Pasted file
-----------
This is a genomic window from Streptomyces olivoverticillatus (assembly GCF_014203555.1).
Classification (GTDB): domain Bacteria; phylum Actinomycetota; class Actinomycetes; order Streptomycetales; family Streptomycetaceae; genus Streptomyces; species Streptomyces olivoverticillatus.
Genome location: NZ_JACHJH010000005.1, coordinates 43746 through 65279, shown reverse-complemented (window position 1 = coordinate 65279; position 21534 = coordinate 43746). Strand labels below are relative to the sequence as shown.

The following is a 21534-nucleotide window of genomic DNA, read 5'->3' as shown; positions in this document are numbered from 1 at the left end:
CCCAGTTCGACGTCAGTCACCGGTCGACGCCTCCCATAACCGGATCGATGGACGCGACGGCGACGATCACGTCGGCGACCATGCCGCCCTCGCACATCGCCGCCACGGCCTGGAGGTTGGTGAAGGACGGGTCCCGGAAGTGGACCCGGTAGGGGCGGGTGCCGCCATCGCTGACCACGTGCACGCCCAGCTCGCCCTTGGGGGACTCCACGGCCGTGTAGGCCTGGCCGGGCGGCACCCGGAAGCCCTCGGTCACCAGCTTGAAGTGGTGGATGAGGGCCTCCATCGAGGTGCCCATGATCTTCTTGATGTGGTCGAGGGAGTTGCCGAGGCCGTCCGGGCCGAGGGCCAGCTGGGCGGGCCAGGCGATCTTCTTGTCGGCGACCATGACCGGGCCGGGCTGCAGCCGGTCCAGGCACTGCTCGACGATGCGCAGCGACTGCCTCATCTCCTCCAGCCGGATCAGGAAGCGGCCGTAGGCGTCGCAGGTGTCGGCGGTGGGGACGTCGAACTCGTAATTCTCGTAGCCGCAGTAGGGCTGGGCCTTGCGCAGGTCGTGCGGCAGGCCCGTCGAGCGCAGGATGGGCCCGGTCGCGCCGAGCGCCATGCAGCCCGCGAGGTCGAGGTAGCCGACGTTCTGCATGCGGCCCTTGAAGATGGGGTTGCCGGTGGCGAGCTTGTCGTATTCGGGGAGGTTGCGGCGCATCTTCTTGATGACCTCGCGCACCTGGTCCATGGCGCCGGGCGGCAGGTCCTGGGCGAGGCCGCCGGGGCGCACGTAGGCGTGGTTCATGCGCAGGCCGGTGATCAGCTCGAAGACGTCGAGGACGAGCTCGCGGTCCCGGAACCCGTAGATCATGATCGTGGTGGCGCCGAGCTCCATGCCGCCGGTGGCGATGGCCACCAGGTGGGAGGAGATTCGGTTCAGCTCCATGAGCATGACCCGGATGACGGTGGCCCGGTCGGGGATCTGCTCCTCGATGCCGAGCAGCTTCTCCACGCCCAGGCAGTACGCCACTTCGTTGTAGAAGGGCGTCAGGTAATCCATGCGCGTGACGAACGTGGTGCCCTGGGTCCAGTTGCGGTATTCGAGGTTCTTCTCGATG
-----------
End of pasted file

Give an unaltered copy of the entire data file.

This is a genomic window from Streptomyces olivoverticillatus (assembly GCF_014203555.1).
Classification (GTDB): domain Bacteria; phylum Actinomycetota; class Actinomycetes; order Streptomycetales; family Streptomycetaceae; genus Streptomyces; species Streptomyces olivoverticillatus.
Genome location: NZ_JACHJH010000005.1, coordinates 43746 through 65279, shown reverse-complemented (window position 1 = coordinate 65279; position 21534 = coordinate 43746). Strand labels below are relative to the sequence as shown.

The following is a 21534-nucleotide window of genomic DNA, read 5'->3' as shown; positions in this document are numbered from 1 at the left end:
CCCAGTTCGACGTCAGTCACCGGTCGACGCCTCCCATAACCGGATCGATGGACGCGACGGCGACGATCACGTCGGCGACCATGCCGCCCTCGCACATCGCCGCCACGGCCTGGAGGTTGGTGAAGGACGGGTCCCGGAAGTGGACCCGGTAGGGGCGGGTGCCGCCATCGCTGACCACGTGCACGCCCAGCTCGCCCTTGGGGGACTCCACGGCCGTGTAGGCCTGGCCGGGCGGCACCCGGAAGCCCTCGGTCACCAGCTTGAAGTGGTGGATGAGGGCCTCCATCGAGGTGCCCATGATCTTCTTGATGTGGTCGAGGGAGTTGCCGAGGCCGTCCGGGCCGAGGGCCAGCTGGGCGGGCCAGGCGATCTTCTTGTCGGCGACCATGACCGGGCCGGGCTGCAGCCGGTCCAGGCACTGCTCGACGATGCGCAGCGACTGCCTCATCTCCTCCAGCCGGATCAGGAAGCGGCCGTAGGCGTCGCAGGTGTCGGCGGTGGGGACGTCGAACTCGTAATTCTCGTAGCCGCAGTAGGGCTGGGCCTTGCGCAGGTCGTGCGGCAGGCCCGTCGAGCGCAGGATGGGCCCGGTCGCGCCGAGCGCCATGCAGCCCGCGAGGTCGAGGTAGCCGACGTTCTGCATGCGGCCCTTGAAGATGGGGTTGCCGGTGGCGAGCTTGTCGTATTCGGGGAGGTTGCGGCGCATCTTCTTGATGACCTCGCGCACCTGGTCCATGGCGCCGGGCGGCAGGTCCTGGGCGAGGCCGCCGGGGCGCACGTAGGCGTGGTTCATGCGCAGGCCGGTGATCAGCTCGAAGACGTCGAGGACGAGCTCGCGGTCCCGGAACCCGTAGATCATGATCGTGGTGGCGCCGAGCTCCATGCCGCCGGTGGCGATGGCCACCAGGTGGGAGGAGATTCGGTTCAGCTCCATGAGCATGACCCGGATGACGGTGGCCCGGTCGGGGATCTGCTCCTCGATGCCGAGCAGCTTCTCCACGCCCAGGCAGTACGCCACTTCGTTGTAGAAGGGCGTCAGGTAATCCATGCGCGTGACGAACGTGGTGCCCTGGGTCCAGTTGCGGTATTCGAGGTTCTTCTCGATG